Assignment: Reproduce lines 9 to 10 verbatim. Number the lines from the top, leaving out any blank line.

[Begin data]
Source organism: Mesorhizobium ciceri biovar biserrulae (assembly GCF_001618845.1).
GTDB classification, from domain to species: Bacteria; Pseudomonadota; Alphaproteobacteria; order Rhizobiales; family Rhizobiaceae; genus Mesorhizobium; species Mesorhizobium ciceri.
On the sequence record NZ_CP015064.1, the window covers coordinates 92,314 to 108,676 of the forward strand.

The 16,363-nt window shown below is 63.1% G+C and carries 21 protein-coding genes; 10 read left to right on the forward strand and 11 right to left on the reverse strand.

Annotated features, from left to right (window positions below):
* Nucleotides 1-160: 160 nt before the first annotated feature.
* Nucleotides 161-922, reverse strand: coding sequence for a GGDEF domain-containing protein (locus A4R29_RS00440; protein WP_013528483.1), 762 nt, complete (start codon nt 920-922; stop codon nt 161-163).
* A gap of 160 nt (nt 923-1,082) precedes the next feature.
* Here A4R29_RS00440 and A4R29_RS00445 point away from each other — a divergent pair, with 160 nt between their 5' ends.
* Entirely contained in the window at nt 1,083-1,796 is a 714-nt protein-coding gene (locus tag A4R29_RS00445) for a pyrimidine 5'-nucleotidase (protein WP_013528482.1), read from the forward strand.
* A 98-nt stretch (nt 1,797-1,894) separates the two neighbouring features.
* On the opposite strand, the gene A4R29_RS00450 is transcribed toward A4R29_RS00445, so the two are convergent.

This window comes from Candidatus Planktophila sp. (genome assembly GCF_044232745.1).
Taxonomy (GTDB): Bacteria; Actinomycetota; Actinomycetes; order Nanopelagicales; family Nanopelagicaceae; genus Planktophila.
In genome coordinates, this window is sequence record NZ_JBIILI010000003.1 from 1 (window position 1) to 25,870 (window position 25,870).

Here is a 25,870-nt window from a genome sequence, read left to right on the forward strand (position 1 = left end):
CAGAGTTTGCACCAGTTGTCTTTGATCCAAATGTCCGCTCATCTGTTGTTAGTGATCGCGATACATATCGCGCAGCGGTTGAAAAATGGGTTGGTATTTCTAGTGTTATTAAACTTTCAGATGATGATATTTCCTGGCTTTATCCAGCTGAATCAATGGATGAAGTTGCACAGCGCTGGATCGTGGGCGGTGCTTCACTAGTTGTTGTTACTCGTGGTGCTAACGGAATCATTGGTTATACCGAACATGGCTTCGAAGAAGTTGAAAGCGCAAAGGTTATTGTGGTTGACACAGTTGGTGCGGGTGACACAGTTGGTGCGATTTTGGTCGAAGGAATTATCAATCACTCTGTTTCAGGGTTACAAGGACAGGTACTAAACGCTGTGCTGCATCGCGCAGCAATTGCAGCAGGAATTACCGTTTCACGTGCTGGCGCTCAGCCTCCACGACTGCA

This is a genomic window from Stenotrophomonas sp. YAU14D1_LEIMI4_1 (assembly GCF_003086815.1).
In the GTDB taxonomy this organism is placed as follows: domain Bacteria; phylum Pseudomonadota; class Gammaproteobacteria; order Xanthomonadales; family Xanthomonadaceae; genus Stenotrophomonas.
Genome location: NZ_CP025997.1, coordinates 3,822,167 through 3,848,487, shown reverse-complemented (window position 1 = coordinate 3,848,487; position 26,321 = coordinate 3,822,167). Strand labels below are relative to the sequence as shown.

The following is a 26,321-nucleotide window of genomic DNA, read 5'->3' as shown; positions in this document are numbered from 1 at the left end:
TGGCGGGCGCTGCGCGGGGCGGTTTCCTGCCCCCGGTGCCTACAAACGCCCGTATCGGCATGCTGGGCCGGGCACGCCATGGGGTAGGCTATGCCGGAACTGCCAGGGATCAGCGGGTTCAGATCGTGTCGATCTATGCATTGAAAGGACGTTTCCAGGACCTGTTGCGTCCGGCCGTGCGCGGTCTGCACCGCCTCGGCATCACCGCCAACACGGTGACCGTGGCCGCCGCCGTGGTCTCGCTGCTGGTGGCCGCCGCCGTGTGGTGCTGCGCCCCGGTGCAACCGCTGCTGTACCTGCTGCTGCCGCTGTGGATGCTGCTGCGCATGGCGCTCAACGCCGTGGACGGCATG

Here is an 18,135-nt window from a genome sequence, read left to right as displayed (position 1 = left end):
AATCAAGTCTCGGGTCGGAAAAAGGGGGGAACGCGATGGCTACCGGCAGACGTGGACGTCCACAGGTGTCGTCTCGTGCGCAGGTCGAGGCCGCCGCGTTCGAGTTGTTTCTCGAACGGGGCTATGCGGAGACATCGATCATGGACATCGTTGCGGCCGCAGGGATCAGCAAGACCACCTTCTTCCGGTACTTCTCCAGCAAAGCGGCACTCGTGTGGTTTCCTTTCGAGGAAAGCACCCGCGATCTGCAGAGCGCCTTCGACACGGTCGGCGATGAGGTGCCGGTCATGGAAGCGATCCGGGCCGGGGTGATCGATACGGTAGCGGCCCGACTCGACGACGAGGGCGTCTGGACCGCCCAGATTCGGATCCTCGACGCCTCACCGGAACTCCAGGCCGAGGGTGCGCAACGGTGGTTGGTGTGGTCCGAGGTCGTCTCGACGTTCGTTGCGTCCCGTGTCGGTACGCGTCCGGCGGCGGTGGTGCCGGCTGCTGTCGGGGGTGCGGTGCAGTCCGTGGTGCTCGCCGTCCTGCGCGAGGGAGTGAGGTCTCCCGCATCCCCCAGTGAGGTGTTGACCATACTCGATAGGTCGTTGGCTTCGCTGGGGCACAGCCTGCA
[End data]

* Here A4R29_RS00440 and A4R29_RS00445 point away from each other — a divergent pair, with 160 nt between their 5' ends.
* Entirely contained in the window at nt 1,083-1,796 is a 714-nt protein-coding gene (locus tag A4R29_RS00445) for a pyrimidine 5'-nucleotidase (protein WP_013528482.1), read from the forward strand.